|LETTER TO EDITOR
|Year : 2021 | Volume
| Issue : 1 | Page : 85
Potential Biomarkers for Defining the Severity, Progression, and Survival from COVID-19
Chidiebere Emmanuel Okechukwu
Department of Public Health and Infectious Diseases, Sapienza University of Rome, Piazzale Aldo Moro 5, Rome, Italy
|Date of Submission||01-Aug-2020|
|Date of Acceptance||10-Feb-2021|
|Date of Web Publication||09-Jul-2021|
Chidiebere Emmanuel Okechukwu
Department of Public Health and Infectious Diseases, Sapienza University of Rome, Piazzale Aldo Moro 5, Rome - 00185
Source of Support: None, Conflict of Interest: None
|How to cite this article:|
Okechukwu CE. Potential Biomarkers for Defining the Severity, Progression, and Survival from COVID-19. Int J Prev Med 2021;12:85
There are potential laboratory biomarkers that can be used to ascertain the severity and progression of coronavirus disease 2019 (COVID-19), thereby predicting the survival of COVID-19 patients. For instance, there were rises in the levels of C-reactive protein (CRP), serum amyloid A, interleukin-6 (IL-6), lactate dehydrogenase, neutrophil-to-lymphocyte ratio, D-dimer, cardiac troponin, and renal biomarkers (Urea and creatinine levels;) in COVID-19 patients, and monitoring these biomarkers is important in defining the severity and progression of COVID-19 among these patients.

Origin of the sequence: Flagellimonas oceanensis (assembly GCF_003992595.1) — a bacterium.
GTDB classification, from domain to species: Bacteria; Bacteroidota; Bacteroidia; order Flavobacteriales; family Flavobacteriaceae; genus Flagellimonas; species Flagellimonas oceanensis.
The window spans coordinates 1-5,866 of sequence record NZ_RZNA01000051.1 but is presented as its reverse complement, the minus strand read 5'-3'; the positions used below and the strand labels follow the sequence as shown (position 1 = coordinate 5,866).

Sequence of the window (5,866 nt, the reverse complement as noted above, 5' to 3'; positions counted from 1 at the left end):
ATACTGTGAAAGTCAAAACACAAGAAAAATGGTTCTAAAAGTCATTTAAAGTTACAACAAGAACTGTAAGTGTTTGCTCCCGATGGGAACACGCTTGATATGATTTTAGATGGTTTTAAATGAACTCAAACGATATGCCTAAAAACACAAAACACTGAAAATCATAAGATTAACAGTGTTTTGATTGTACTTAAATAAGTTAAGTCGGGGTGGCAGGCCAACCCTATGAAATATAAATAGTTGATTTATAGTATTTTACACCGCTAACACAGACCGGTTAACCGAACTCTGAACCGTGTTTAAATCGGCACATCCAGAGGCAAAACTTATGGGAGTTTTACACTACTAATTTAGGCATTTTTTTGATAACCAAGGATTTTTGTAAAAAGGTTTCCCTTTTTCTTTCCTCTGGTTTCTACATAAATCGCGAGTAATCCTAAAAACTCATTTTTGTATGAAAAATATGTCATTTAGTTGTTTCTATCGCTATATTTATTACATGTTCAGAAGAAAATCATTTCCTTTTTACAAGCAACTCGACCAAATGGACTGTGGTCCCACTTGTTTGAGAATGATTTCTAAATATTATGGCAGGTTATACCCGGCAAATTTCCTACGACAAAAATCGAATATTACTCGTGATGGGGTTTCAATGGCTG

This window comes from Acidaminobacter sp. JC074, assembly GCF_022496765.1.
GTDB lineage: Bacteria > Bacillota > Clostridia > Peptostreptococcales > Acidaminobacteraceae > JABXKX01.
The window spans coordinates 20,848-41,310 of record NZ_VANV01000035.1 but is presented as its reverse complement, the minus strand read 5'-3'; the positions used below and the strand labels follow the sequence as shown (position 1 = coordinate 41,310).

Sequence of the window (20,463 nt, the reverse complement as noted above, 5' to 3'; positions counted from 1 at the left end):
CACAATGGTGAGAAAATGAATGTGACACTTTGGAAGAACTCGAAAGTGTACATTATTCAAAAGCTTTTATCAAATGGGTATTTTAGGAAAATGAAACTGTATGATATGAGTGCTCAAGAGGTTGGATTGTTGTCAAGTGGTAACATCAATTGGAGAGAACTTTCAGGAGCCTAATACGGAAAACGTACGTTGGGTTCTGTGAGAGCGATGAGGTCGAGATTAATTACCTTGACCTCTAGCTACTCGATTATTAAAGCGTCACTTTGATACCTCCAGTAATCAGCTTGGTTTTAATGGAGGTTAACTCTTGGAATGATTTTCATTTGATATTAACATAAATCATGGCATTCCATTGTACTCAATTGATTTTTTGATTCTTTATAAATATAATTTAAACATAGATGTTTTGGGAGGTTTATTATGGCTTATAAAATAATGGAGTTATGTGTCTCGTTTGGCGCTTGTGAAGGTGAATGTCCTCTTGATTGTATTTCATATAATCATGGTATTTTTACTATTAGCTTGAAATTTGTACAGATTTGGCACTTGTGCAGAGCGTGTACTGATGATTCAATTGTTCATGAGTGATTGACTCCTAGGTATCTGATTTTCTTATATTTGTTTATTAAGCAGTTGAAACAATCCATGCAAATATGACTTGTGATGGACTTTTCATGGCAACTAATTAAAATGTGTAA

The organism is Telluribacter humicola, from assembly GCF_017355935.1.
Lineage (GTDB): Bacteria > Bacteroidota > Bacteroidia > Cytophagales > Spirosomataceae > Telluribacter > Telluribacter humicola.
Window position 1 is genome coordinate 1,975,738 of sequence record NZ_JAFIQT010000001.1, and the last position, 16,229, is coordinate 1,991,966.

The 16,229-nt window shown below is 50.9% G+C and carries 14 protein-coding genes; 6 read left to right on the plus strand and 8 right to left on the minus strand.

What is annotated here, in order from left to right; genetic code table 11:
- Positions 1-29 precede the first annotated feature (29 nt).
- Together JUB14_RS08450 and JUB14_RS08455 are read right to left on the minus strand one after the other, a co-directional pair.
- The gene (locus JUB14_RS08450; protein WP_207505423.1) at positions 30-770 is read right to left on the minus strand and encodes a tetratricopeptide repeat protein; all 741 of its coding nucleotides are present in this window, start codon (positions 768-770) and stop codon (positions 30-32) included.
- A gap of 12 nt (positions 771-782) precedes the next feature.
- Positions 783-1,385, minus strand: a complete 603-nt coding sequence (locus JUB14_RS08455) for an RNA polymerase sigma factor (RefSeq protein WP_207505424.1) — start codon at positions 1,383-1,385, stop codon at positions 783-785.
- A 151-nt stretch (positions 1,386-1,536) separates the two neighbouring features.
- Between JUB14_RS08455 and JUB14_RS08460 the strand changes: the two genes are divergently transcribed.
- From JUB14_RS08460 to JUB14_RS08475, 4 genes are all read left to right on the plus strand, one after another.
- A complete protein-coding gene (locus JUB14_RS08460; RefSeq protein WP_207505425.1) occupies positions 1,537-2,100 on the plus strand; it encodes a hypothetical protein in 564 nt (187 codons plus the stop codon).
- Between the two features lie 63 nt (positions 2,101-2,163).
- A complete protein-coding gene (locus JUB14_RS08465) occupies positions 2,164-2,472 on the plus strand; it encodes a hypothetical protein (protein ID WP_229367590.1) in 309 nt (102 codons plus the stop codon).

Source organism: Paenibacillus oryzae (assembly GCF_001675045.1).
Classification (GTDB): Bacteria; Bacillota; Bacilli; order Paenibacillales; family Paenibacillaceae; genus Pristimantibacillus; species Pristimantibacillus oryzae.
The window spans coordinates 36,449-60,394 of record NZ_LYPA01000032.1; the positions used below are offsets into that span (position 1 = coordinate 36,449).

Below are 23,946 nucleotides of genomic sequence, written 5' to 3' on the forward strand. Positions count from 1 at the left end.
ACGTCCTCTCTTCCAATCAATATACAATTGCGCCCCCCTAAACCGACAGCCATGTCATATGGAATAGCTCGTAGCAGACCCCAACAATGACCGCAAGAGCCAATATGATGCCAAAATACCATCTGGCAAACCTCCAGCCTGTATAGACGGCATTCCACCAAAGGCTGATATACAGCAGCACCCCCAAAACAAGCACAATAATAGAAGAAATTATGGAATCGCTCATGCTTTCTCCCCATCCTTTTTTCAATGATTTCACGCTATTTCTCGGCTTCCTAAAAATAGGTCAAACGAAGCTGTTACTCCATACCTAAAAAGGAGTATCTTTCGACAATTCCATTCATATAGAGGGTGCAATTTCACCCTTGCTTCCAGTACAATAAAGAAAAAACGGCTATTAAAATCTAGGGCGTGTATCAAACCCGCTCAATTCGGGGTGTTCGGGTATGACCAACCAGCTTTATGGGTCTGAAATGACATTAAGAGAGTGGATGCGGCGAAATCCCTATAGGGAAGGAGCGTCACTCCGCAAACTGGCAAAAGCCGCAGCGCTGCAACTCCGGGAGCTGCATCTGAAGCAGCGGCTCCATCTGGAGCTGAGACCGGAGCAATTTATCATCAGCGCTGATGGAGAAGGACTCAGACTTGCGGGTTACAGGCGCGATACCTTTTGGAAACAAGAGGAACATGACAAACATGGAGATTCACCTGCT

According to Yang et al. clinical levels of monocyte chemotactic protein-3, Interferon gamma –induced protein 10 (CXCL10), Monocyte chemotactic protein-3 (MCP-3), macrophage inflammatory protein 1 alpha, and hepatocyte growth factor which were shown to be extremely linked to severity during disease progression, were elevated in critically ill COVID-19 patients, and constant rise in these biomarkers mostly CXCL10 and monocyte chemotactic protein-3 were associated with severe progression of COVID-19, and fatality in COVID-19 patients. Laboratory biomarkers of cardiac and muscle impairment were high in patients with both severe and fatal cases of COVID-19, most patients who died of COVID-19 had higher cardiac troponin level, hence signifying possible viral myocarditis, progression of cardiac injury and multiple organ failure (MOF), mostly kidney and liver failure. There were also notable increases in alanine aminotransferase and aspartate aminotransferase levels which are important liver enzymes, urea, and creatinine levels, which are important biomarkers of renal function, and coagulation factors in critically ill COVID-19 patients. However, there were significant rises in the levels of immunologic biomarkers mostly IL-6, IL-10, tumor necrosis factor alpha, and serum ferritin, in dead and severe COVID-19 patients. According to Ponti et al. the development of a systemic inflammatory response syndrome, and cytokine-mediated coagulation disorders are the main factors responsible for MOF in patients with acute COVID-19 complications.
In conclusion, in order to determine the severity of COVID-19, rate of progression, recovery, and survival among patients with COVID-19, the above-mentioned inflammatory, immunologic, biochemical, and hematological biomarkers should be checked constantly, because these biomarkers provide useful information to the clinicians regarding the stage of COVID-19, and the treatment plan to be adopted for several COVID-19 patients.
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Conflicts of interest
There are no conflicts of interest.
| References|| |
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Ponti G, Maccaferri M, Ruini C, Tomasi A, Ozben T. Biomarkers associated with COVID-19 disease progression. Crit Rev Clin Lab Sci 2020;57:389-99.